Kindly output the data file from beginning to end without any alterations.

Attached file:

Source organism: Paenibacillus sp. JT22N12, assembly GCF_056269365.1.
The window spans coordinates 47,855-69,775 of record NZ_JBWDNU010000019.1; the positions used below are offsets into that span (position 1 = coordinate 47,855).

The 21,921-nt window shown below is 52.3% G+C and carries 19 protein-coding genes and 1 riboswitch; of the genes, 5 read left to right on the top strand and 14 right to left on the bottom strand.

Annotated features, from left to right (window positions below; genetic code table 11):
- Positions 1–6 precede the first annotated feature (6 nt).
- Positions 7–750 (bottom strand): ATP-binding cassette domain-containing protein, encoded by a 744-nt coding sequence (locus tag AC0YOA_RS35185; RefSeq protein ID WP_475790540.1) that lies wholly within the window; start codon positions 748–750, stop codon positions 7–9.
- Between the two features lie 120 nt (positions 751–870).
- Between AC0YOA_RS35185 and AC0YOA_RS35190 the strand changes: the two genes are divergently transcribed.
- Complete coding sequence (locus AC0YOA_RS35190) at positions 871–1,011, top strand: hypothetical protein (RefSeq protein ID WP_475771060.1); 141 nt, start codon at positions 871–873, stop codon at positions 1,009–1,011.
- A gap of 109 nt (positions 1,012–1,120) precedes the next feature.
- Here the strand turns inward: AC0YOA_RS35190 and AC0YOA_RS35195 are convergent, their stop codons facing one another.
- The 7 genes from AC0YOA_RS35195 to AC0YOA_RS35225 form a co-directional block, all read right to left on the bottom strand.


Source organism: Paenibacillus sp. JT22N12, assembly GCF_056269365.1.
The window spans coordinates 47,855-69,775 of record NZ_JBWDNU010000019.1; the positions used below are offsets into that span (position 1 = coordinate 47,855).

The 21,921-nt window shown below is 52.3% G+C and carries 19 protein-coding genes and 1 riboswitch; of the genes, 5 read left to right on the top strand and 14 right to left on the bottom strand.

Annotated features, from left to right (window positions below; genetic code table 11):
- Positions 1–6 precede the first annotated feature (6 nt).
- Positions 7–750 (bottom strand): ATP-binding cassette domain-containing protein, encoded by a 744-nt coding sequence (locus tag AC0YOA_RS35185; RefSeq protein ID WP_475790540.1) that lies wholly within the window; start codon positions 748–750, stop codon positions 7–9.
- Between the two features lie 120 nt (positions 751–870).
- Between AC0YOA_RS35185 and AC0YOA_RS35190 the strand changes: the two genes are divergently transcribed.
- Complete coding sequence (locus AC0YOA_RS35190) at positions 871–1,011, top strand: hypothetical protein (RefSeq protein ID WP_475771060.1); 141 nt, start codon at positions 871–873, stop codon at positions 1,009–1,011.
- A gap of 109 nt (positions 1,012–1,120) precedes the next feature.
- Here the strand turns inward: AC0YOA_RS35190 and AC0YOA_RS35195 are convergent, their stop codons facing one another.
- The 7 genes from AC0YOA_RS35195 to AC0YOA_RS35225 form a co-directional block, all read right to left on the bottom strand.